- 8 weeks
    By this point the puppy is in your hands and heart!  The fun has begun for you!  This is a very important time for you to work with and train your puppy into the dog you want them to be.  Potty training is urgent at this point, so don't slack off!  It can be overwhelming as it is a big commitment, but it will pay off.  Be as diligent as you can as each accident equates to more than just one setback.  Obedience training can also be underway.  Keep it positive as your puppy is very sensitive and wants to please you.  You will want this to be a bonding time where the puppy learns to love and trust you as it has now been separated from its mom and siblings.  Remember that as cute and harmless as a puppy may be, never let it do any behavior you will not want from a grown dog.  It is much harder to change and train a behavior out, than to avoid from the start.  If you feel overwhelmed and think this puppy will never be trained, just remember that is normal too!  Stay calm, be patient and consistent and it will all work out!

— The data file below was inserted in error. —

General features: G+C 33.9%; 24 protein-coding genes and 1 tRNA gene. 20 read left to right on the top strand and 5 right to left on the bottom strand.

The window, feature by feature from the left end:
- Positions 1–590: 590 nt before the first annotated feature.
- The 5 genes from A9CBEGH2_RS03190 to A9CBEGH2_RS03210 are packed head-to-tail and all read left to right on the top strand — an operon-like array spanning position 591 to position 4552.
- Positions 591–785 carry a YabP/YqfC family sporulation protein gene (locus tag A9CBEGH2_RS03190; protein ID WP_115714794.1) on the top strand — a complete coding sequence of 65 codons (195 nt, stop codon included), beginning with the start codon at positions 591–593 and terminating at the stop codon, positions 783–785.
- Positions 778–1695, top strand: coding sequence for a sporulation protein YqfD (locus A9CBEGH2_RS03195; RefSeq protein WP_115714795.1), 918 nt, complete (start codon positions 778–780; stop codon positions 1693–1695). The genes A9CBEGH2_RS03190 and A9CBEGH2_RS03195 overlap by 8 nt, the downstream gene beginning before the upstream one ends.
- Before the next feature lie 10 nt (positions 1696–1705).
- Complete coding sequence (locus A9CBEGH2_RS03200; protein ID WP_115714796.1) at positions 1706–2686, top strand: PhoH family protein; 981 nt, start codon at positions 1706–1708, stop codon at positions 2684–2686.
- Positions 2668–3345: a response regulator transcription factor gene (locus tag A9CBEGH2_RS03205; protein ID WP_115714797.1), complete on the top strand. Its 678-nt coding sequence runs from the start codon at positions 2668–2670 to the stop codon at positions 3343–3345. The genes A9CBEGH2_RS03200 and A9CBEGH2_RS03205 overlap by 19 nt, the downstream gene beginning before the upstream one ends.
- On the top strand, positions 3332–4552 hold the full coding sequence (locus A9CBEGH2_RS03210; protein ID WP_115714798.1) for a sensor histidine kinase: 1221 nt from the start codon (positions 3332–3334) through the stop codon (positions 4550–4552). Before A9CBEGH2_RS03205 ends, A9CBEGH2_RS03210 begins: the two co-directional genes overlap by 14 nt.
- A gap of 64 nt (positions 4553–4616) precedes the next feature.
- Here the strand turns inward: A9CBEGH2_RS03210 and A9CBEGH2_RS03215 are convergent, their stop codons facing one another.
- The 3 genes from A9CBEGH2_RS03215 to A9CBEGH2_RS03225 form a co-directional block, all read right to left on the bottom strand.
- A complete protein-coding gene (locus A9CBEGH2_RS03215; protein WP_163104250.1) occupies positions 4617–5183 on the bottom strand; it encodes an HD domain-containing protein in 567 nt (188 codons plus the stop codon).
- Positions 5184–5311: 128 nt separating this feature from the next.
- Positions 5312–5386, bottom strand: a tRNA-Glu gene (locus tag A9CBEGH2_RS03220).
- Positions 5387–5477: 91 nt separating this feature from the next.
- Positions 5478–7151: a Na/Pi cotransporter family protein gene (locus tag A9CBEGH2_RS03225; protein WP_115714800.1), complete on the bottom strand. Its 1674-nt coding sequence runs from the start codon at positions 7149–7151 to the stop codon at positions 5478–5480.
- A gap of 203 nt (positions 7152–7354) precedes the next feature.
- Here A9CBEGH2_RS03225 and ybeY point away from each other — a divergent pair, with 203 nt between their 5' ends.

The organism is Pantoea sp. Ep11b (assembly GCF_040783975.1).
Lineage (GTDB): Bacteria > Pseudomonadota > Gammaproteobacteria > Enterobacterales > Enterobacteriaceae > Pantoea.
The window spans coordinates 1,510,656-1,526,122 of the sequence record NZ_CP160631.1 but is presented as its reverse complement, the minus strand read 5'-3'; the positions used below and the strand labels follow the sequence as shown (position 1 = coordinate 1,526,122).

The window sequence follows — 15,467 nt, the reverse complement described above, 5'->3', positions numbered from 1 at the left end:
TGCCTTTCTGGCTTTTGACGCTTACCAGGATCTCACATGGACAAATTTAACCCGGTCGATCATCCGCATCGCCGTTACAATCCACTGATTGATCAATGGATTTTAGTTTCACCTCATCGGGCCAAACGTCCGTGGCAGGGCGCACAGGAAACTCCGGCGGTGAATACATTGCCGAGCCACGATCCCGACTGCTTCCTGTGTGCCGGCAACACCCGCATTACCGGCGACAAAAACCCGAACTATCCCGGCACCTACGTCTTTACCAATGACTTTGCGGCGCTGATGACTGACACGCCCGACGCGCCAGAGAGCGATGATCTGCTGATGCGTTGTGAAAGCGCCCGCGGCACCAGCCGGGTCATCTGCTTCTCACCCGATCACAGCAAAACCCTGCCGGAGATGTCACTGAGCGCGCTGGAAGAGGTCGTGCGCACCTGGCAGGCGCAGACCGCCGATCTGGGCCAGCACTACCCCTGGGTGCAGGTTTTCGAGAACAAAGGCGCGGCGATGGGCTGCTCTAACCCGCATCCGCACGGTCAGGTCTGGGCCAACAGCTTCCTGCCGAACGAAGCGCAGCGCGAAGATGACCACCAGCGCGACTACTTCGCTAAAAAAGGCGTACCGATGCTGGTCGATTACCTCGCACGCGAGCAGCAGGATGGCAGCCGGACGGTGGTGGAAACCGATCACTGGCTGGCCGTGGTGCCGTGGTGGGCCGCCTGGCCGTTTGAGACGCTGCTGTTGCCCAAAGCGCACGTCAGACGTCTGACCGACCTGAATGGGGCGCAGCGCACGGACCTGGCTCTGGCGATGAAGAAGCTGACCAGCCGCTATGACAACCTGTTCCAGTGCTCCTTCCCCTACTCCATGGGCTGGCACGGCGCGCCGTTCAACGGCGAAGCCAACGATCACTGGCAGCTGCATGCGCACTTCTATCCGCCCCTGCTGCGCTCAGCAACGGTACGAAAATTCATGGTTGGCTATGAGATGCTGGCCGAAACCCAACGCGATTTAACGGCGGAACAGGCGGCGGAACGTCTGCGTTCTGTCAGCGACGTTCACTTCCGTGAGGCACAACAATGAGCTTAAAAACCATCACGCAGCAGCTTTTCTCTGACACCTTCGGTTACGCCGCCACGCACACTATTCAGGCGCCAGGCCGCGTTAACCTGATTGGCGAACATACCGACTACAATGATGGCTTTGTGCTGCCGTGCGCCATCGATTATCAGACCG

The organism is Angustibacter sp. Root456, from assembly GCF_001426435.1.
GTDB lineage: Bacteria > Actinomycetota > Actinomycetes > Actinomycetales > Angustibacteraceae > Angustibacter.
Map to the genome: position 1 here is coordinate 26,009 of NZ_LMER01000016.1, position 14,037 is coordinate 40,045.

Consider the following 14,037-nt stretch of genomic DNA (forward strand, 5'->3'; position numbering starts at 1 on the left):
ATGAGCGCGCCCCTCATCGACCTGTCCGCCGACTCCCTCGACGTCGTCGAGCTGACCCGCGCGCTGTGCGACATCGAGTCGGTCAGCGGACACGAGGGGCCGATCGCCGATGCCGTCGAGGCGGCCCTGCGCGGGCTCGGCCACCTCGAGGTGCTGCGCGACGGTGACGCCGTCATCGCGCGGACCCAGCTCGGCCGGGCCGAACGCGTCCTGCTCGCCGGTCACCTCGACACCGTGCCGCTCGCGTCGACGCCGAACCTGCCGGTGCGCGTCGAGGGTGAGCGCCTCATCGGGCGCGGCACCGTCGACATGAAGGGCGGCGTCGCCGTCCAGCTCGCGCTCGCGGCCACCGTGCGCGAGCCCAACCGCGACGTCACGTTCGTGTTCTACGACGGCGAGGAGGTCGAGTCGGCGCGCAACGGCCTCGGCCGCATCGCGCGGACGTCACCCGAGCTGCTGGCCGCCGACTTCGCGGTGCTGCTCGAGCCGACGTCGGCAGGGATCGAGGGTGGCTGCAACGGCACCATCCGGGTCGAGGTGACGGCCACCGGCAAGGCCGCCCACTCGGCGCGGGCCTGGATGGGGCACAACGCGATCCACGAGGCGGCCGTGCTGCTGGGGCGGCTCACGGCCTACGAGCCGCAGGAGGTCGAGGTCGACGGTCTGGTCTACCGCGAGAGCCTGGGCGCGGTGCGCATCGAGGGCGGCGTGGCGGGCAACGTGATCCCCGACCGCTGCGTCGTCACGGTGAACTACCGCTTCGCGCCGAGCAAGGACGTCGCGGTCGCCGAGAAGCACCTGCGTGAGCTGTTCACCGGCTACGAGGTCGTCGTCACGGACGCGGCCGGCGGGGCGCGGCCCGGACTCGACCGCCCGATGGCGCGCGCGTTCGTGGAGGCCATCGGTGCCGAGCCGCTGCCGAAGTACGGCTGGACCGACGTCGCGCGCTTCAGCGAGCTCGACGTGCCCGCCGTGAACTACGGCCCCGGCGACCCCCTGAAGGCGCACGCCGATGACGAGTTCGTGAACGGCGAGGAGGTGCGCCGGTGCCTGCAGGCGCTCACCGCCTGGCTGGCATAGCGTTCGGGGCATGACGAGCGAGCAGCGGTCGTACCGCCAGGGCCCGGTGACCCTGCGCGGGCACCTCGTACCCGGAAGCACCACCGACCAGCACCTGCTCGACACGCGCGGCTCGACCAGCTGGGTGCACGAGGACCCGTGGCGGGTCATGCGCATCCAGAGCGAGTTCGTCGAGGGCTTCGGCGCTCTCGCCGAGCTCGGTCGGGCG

- 3 months
    If you have stuck with it, then your puppy should be very close to potty trained at this point and life should be getting a bit easier.  If you are not there yet, don't give up.  Recommit and dig in -- you will make it!  Don't give puppy free reign of the house yet, he/she is not ready for that.  But if all is going well you can start expanding "his/her" territory.  Do this slowly so puppy will recognize it as it's territory and not slip on the potty training.  Gates, crates, and leashes can help with controlling the puppy's accessible area.  Keep up the obedience training.  Puppy may even be ready for a few tricks!  Make sure you are also socializing your puppy with all ages of people and a large variety of animals (once they are fully immunized).